The service of Marshall in WWI on Pershing's staff is worth intensive study and analysis. Of course Pershing himself was remarkable as was the deployment of over 2 million troops to France in about 2 years regardless of their training level and weapons status.
As to Babak's comment I donated a family treasure, an autographed copy of a "Soldiers Wife" to the Marshall library at VMI. Signed by both the General and his wife who so courteously did so for my mother when she drove out to Leesburg to accomplish it in the 1950's.
Perhaps history will conclude Marshall the greatest soldier of the 20th Century and his protege Eisenhower a remarkable soldier and politician. Ike is rising fast in the ranks of the most exalted of the Presidents. The Fifties were a time of great complexity for US and its society and interesting how now looked back upon as a Golden Age. The bottom line on both Marshall and IKE is that both understood the American fighting man including those who were drafted and not volunteers. I strongly recommend the very interesting mobilization study for WWI by Ike's son John Eisenhower and how the groundwork was laid for WWI and its vast mobilization.
Perhaps where there is a will there is a way.

Patrick Lang


That would be the second Mrs. Marshall. pl


I would really like to learn more how the promotion system works. Why do certain officers stall at colonel rank while others move up to 3 and 4 stars? Is it due to political savvy, a highly placed mentor or something else?

Patrick Lang


Actually, the sharply pyramidal nature of the rank structure requires that there be many fewer 0-7s than 0-6s. This continues at each higher level. Lieutenant colonel is considered to be a successful career, full colonel even more so. I think you do not understand how difficult it is to get that eagle pinned on your shoulder. This is somewhat obscured at present by the "forever war" and the stresses that such a thing puts on the promotion system. In the US Army promotion boards take into consideration the needs of the service by specialty and the person's total service record as represented by the collection of his/her evaluation reports, decorations, jobs held, etc. Anything derogatory or even "average" result in a non-selection and career death.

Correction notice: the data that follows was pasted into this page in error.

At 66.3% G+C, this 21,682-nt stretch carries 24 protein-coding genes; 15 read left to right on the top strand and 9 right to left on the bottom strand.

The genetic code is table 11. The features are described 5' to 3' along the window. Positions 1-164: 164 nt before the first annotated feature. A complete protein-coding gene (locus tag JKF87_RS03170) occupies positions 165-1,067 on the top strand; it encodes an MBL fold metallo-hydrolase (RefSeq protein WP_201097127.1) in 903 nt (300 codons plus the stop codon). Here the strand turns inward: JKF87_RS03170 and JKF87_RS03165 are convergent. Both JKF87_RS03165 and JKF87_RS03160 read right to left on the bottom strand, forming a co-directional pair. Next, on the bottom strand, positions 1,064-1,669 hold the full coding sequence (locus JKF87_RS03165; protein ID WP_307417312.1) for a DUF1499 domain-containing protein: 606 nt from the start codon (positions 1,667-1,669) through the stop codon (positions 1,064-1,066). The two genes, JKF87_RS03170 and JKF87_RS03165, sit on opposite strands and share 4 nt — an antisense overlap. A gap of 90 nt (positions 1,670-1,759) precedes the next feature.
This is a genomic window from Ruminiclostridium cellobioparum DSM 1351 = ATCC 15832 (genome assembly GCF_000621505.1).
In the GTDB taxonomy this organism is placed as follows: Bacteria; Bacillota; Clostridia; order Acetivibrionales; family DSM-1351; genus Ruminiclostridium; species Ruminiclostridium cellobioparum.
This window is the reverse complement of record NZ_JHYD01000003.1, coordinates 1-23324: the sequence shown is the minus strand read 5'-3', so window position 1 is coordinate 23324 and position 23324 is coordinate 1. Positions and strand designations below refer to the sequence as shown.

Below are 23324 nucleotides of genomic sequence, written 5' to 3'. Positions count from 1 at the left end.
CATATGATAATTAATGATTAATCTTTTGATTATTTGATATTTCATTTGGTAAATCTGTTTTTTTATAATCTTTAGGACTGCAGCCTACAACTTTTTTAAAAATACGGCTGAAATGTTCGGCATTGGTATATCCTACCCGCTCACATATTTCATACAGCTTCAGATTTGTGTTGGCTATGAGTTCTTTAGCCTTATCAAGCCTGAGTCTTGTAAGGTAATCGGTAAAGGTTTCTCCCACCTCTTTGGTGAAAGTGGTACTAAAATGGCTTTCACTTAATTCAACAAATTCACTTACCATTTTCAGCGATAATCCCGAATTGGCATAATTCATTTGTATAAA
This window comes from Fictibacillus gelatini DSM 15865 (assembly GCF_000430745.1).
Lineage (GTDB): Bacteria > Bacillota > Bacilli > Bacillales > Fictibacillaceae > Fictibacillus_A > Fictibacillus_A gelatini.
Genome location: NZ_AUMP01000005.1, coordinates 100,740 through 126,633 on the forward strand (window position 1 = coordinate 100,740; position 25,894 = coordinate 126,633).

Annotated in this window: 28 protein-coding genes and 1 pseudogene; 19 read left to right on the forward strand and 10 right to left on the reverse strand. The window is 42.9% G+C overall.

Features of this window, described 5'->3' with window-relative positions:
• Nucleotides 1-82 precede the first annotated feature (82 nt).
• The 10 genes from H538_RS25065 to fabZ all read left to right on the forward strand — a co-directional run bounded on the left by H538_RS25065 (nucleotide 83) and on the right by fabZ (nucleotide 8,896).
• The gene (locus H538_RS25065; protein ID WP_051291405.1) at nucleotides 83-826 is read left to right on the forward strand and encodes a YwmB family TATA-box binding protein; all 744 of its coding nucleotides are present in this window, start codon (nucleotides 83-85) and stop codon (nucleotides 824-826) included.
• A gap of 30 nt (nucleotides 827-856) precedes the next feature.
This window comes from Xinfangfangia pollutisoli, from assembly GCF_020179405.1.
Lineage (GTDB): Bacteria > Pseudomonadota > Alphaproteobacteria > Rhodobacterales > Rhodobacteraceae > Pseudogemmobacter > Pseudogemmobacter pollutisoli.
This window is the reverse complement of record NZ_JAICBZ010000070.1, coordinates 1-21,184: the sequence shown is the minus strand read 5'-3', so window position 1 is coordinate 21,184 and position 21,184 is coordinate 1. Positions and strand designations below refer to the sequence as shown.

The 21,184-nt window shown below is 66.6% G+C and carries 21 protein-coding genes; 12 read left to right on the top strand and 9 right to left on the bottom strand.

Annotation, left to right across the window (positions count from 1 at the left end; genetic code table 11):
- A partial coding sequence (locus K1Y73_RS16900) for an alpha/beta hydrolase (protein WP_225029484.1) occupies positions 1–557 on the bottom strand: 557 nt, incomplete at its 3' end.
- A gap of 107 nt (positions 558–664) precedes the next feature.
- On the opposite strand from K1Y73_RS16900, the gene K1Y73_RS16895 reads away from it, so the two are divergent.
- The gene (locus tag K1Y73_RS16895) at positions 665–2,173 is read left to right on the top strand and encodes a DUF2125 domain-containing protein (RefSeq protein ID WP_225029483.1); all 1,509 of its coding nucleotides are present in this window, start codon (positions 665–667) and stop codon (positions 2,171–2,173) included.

This all true up through colonel, after that the situation is quite different because of the very small number of possible promotions. A record of achievement still counts, but the desire of the service to have officers promoted in a given specialty in a given year becomes much more important. After that, there is the all important issue of "sponsorship" or "mentoring" as it is euphemistically called. this results in a lot of promotion of suck-ups and sons-in-law. There is also a lot of "I'll vote for your guy this year if you remember my nephew next year." This sort of thing is passed around in the general officer "club."

Am I bitter about this? Not a bit. I was raised in the Army and I was gratified to make full colonel although I did not expect it. For me, soldiering was its own reward. I try not to be self referential, but your question seems to demand it. In my case the president of the board that would have promoted me to BG, if it had occurred, told me afterward (a rare thing) that the Army simply did not want to promote a Middle East specialist who was an intelligence officer that year (or any year actually). If there had been a quota I would have been promoted. So, I was an SES instead. pl